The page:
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Album Review: Lightning Dust – ‘Fantasy’

Boy-girl duo Josh Wells and Amber Webber have combined ethereal, dream-like folk with experimental pop to create their third release, Fantasy. Metrical clicks and padded synths glide beneath lachrymose, earnest lyrics on album opener ‘Diamond’. As the melody drones beneath a harmonised sentimentality, it tells the tale of a sorrowful relationship with a poetic beauty – a beauty that resonates throughout the record through Lightning Dust’s really, really great songwriting.

Synths bloom and recede with a natural life-force on ‘Reckless and Wild’, whilst a repetitive ticking adds further depth to already reflective lyrics. Similarly, precise measured ticks and plucks drive the beat beneath ‘Mirror’, as a plaintive cry of “paper thin walls” gives way to a twanging electro rhythm that rises and falls like breathing lungs. ‘Moon’ is a sombre, quiet affair that opens with a plucked, acoustic guitar and leads you down pathways of self-exploration in Webber’s memory. Following the first verse, a deep, low drone prompts the development of lethargic, sullen instruments that tenderly resonate in the distance.

The more upbeat ‘Fire Me Up’ offers a nostalgic reminder of a distinctly 80s sound. Add in some staccato synths and a drum to pound its way towards an inspiring crescendo, and you’re left bopping away in a weird jiving motion you swore you’d never do again and singing along to words you think you know but probably don’t. ‘Loaded Gun’, on the other hand, is sinister as the title suggests. A doom-laden synth slaps the intro to life, an introduction that wobbles and shudders with a paranoia throughout the rest of the song, with only occasional moments of wailing that spurt out unexpectedly to ease the anxiety.

‘In The City Tonight’ offers an affecting awareness of movement, thought and feeling. Muddled layers of sound are arranged in such a way that reflects the effect of the city on a person, the person on the city. A wistful cello intermission creates an atmosphere of desolation and exhaustion that closes the song with an ominous piano chord that lingers into the beginning of the next track. ‘Fire, Flesh and Bone’ incorporates bass synths, vibrato echoes and feeble, weary vocals to develop a melodic air of life – the body’s rhythms, the heart’s experiences, and the soul’s passions. In spite of the sparse instrumentation, the incredible symbolism makes for a deep and thoughtful atmosphere.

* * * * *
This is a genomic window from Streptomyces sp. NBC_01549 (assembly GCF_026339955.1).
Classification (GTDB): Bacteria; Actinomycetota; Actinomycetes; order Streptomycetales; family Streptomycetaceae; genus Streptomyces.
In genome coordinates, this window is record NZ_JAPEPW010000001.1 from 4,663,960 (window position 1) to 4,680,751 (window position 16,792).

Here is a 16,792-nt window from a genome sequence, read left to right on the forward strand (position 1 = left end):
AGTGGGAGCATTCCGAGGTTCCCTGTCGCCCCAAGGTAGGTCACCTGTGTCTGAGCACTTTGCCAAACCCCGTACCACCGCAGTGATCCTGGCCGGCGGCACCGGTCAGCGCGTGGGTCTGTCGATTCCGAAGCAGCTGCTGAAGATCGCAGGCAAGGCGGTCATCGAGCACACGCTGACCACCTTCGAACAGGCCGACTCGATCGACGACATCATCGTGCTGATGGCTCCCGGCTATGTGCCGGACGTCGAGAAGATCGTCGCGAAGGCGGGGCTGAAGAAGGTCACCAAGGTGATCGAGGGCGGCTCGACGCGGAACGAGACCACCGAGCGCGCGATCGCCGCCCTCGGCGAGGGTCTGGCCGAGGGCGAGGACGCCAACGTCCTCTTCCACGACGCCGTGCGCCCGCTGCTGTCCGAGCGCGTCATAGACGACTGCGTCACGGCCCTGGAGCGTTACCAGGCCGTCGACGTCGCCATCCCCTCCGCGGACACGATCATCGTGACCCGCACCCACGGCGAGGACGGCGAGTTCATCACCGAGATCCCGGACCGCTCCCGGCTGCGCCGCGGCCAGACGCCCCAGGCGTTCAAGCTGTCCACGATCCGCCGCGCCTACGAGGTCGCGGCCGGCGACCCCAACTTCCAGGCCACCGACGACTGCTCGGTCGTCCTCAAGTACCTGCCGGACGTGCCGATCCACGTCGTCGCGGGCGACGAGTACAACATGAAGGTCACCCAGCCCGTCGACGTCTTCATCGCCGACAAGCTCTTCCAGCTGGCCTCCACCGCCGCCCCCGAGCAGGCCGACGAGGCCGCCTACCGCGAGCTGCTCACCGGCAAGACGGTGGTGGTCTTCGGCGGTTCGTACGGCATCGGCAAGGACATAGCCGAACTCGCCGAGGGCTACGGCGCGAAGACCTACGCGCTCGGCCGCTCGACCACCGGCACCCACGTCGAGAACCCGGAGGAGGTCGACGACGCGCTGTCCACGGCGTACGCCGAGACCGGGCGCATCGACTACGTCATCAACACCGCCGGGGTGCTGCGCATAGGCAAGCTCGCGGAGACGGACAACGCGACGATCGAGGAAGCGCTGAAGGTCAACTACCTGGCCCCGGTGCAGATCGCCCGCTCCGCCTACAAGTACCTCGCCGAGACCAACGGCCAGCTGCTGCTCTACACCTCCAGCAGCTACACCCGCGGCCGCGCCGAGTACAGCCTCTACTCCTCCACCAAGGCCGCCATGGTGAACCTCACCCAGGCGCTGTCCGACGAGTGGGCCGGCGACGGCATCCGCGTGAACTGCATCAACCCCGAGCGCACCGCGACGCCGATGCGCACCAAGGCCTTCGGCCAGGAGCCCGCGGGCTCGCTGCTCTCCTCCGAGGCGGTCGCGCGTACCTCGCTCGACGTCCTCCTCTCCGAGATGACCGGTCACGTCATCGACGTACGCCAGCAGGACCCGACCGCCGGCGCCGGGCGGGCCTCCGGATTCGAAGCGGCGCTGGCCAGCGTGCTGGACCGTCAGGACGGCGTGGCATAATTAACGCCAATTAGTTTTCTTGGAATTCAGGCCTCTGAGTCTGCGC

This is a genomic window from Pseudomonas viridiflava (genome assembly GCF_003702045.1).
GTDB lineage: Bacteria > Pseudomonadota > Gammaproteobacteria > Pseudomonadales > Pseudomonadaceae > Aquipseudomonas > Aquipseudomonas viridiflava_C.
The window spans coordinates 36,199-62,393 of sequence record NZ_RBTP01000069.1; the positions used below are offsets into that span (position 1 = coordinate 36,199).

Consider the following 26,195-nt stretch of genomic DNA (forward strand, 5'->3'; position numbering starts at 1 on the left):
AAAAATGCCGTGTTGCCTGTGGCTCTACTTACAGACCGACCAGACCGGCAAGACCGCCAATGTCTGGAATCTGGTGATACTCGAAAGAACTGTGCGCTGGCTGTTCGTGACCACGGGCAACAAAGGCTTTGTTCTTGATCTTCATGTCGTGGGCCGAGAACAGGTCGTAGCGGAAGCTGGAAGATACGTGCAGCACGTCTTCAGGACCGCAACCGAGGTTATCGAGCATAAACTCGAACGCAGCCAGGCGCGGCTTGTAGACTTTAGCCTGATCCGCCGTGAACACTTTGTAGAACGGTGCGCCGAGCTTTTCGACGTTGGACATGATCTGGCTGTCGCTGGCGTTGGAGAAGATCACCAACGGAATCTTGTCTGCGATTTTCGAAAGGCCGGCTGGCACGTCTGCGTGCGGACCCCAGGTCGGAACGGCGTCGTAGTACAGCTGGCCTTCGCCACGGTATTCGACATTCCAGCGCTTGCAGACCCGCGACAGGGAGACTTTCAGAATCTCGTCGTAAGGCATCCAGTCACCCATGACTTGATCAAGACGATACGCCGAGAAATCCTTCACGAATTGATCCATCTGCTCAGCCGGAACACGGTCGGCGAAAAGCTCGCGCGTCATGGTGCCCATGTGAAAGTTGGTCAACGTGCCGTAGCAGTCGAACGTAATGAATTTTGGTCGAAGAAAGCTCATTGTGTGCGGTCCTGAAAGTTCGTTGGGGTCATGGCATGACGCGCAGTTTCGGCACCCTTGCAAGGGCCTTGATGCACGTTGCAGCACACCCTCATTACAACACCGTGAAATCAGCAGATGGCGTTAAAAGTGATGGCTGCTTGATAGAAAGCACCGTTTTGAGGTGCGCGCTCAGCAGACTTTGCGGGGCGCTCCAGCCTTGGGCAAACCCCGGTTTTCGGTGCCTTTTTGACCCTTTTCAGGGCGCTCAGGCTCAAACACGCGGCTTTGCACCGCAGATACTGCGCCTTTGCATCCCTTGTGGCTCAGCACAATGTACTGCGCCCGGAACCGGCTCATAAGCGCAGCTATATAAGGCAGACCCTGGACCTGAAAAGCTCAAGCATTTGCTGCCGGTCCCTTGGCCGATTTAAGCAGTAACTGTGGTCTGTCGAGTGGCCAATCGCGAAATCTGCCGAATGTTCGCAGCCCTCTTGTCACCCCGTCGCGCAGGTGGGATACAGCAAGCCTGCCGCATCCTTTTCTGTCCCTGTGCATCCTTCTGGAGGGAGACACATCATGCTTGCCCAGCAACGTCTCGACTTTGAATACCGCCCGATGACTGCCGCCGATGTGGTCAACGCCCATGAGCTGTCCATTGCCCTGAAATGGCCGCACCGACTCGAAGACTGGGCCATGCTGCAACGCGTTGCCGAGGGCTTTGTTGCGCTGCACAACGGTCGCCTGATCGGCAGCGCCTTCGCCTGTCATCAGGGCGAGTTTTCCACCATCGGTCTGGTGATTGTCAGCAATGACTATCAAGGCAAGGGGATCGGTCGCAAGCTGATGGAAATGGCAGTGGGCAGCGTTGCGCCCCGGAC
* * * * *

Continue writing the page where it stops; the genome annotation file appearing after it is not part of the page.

The spectral and ghostly ‘Agatha’ unites cellos and violins, synths and pianos with mournful, echoing vocals. It’s a minimal, tear-jerking ballad that hangs in a fragile moment of hauntingly candid emotion. Closing the album with an airy, floating combination of darkness, light, grief and hope, ‘Never Again’ stands determined like a flag on a hill – blown by the winds, but defiant and immovable. Collectively, the elegant simplicity and focused, raw rhythms keep the record from becoming too sullen or sweet. Fantasy has just the right amount of lovely to save the impact of poignant lyrics from becoming overpowering. It’s an album you can drift through in a dream-like haze, not quite anywhere definable but certainly somewhere, a place of sublime reassurance – a place of fantasy.

Fantasy is available now on Jagjaguwar.

- Charlie Clarkson


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